The house construction has started!

As I mentioned in my New Year post, we’re building a house in the Nagano prefecture.

We’ve actually been working with the house constructor since July last year (2023), on choosing the house model from catalogs, making adjustments to the plans, picking colors and materials, etc. (This could probably fill a few posts!)

Back in December, we:

  • had the ground breaking ceremony (pictured on the New Year greetings card) (12-16)
  • sumbitted our application for the construction permit (12-20-ish)
  • proceeded to the soil testing to ensure that we’re building on solid ground (12-26)

Earlier this year, we received the approval to get started with the construction (01-15), as well as the results of the soil testing (01-11).

Against everyone’s hopes and expectations, it turns out the grounds we’re building on are not so stable…

The analysis consists in drilling the ground at strategic locations where the house’s foundations will be, and test how much resistance the drill meets against progressing further down (in number of rotations needed to progress 1 meter).


The 5 locations under the house foundations that were drilled for analysis, and their depth.


The results for location number 3, for example, show very little resistance from 1 to 2 meters in depth.

The results reveal a very soft layer of sandy soil about 2 meters under the ground level.

Since we don’t want our house to sink in the ground, the plan is to set up micropiles under the house’s foundations. There’ll be 33 columns made of cement mixed with soild, placed at strategic points under the foundations, from 2 to 4 meters in length for a diameter of maybe 20 cm. They’ll anchor the house onto more solid ground and support the house’s framework.


A simplified explanation of what the solution is.


The location of 33 micropiles under the house’s foundations.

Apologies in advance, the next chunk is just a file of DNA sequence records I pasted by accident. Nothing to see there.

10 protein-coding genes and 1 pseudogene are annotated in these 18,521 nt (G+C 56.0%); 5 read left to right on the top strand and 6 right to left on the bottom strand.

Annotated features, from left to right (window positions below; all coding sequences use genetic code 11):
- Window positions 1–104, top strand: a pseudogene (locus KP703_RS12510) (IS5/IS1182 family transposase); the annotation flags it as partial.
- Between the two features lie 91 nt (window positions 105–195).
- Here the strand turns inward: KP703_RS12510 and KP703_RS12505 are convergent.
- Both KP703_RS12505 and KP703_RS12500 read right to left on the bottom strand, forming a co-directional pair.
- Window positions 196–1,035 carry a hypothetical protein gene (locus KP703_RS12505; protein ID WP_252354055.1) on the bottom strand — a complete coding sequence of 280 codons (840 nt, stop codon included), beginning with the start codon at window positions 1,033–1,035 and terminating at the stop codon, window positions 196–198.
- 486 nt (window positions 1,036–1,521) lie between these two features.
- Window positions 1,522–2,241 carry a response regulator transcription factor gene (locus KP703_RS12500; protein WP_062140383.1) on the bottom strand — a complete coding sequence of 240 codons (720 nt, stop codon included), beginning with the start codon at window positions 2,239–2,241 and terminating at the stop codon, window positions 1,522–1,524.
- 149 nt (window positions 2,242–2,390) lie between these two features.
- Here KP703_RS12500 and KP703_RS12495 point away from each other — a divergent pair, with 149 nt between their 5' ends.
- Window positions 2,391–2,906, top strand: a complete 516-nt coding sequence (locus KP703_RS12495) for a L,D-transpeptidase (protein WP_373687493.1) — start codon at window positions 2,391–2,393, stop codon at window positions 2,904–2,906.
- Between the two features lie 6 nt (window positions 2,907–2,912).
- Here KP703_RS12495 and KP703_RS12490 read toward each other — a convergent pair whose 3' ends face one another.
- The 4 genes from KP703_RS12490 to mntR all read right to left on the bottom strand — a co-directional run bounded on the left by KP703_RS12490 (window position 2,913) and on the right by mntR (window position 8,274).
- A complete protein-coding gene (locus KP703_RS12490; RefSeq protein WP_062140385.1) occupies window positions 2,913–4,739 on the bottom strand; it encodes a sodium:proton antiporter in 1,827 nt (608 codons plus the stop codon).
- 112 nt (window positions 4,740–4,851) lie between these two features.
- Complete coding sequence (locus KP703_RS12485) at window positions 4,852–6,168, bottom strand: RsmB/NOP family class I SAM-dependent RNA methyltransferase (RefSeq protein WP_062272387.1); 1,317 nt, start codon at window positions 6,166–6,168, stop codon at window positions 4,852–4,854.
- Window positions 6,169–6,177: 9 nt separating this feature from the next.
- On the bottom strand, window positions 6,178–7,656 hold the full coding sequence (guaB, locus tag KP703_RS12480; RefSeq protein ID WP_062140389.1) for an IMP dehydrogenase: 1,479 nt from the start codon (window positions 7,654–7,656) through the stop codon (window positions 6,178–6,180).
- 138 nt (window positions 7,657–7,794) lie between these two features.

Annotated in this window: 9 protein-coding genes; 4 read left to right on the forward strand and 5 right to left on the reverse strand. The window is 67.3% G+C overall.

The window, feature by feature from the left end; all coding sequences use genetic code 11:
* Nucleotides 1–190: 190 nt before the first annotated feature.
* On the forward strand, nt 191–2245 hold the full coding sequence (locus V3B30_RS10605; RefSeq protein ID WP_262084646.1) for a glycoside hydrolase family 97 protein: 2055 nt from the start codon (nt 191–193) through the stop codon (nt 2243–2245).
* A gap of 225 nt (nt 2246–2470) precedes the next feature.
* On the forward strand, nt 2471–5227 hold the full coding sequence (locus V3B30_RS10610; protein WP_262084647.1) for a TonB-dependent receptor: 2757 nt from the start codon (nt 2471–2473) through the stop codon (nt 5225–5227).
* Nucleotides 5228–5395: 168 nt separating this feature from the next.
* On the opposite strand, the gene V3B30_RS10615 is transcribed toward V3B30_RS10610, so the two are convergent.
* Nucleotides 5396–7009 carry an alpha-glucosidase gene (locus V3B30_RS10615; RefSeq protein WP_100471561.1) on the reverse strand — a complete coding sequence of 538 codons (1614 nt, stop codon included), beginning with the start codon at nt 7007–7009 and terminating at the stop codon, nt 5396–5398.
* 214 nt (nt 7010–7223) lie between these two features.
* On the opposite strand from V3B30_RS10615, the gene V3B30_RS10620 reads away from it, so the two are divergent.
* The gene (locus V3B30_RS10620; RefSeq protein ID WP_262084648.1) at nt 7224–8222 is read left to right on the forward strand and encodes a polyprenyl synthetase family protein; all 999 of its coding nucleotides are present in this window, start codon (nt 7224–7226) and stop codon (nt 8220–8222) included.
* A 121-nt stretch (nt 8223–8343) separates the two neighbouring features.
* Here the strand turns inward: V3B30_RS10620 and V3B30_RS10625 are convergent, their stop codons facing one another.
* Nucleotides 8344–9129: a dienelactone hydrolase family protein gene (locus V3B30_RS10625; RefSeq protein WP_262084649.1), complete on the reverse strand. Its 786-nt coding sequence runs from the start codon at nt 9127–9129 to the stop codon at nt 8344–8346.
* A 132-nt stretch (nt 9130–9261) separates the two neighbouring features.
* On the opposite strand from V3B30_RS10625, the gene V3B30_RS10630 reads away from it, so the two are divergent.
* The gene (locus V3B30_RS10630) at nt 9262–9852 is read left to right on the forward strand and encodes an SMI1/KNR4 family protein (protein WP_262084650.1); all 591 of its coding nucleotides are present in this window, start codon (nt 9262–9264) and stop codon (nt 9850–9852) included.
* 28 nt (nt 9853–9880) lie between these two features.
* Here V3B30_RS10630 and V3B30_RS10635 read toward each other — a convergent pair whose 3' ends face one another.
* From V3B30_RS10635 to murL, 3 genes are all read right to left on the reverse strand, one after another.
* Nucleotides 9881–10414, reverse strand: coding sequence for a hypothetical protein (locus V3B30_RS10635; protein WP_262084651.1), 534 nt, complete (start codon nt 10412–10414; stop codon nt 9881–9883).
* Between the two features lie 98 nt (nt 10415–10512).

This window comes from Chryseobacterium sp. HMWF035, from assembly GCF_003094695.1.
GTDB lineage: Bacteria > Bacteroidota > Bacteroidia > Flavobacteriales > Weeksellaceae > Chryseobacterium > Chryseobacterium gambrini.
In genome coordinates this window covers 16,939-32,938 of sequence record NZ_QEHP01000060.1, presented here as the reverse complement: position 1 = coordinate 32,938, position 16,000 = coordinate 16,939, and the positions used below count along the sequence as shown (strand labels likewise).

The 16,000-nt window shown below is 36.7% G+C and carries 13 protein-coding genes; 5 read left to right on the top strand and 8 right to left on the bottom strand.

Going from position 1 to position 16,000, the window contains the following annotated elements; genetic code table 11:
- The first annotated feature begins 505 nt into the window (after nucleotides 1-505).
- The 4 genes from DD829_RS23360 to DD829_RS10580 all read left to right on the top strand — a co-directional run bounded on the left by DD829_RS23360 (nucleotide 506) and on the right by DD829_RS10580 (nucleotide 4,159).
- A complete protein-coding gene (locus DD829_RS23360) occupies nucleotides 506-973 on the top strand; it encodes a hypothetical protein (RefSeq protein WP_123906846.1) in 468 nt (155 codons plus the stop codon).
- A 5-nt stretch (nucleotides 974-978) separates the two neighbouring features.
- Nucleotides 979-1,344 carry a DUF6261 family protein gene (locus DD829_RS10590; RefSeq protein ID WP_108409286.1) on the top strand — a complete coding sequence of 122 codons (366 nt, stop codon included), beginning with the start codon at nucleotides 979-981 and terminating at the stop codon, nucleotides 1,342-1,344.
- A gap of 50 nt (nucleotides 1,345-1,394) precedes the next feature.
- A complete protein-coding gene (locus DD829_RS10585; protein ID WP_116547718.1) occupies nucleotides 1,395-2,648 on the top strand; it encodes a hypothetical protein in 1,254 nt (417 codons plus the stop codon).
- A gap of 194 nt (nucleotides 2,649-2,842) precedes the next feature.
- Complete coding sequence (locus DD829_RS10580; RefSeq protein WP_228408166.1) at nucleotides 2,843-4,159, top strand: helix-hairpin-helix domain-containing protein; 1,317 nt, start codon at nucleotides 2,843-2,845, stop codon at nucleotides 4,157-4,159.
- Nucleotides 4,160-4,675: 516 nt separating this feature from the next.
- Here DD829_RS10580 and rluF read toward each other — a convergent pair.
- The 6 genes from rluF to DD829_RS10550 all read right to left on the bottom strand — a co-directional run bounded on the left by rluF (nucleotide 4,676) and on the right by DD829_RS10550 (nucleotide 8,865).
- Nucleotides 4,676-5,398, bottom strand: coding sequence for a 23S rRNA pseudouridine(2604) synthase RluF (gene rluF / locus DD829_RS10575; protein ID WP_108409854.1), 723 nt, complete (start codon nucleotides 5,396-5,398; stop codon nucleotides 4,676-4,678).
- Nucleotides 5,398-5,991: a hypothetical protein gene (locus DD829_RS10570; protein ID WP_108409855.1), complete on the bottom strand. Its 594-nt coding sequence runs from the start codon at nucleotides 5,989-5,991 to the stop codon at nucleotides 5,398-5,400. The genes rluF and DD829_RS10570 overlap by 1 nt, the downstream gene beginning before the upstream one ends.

This work happened on January 19th, which will be the date at which the construction officially started.


Drilling one of the 33 columns reinforcing the ground.


This doesn’t look like much, but it’s supposed to do a lot!

Those columns don’t need much time to dry, so the actual house foundation work started on the next Monday (01-22).


Preparing for the concrete foundations and slab.

A week later on January 29th, the lower half of the concrete slab was poured and dry! I learned that the construction workers placed a small enveloppe (or box?), called shizume-mono (鎮物), in the bottom slab. According to the supervisor, this is an offering to the gods that the priest, during the groundbreaking ceremony, prepared and handed over to be burried in the foundations.


The lower half of the slab is done. More concrete will come on top to complete the foundations.


Shizume-mono (鎮物)

I’m finishing this blog post a couple weeks later after the above happened, and at the beginning of the week, the supervisor sent us two more pictures to inform us the foundations are complete, that Miyota is covered in snow, and we should be careful on our way here for our next meeting.

I am just back from Miyota actually, so I’ll have more pictures and more to write about soon!


The foundations are done, and covered in snow!

Here are a few additional pictures: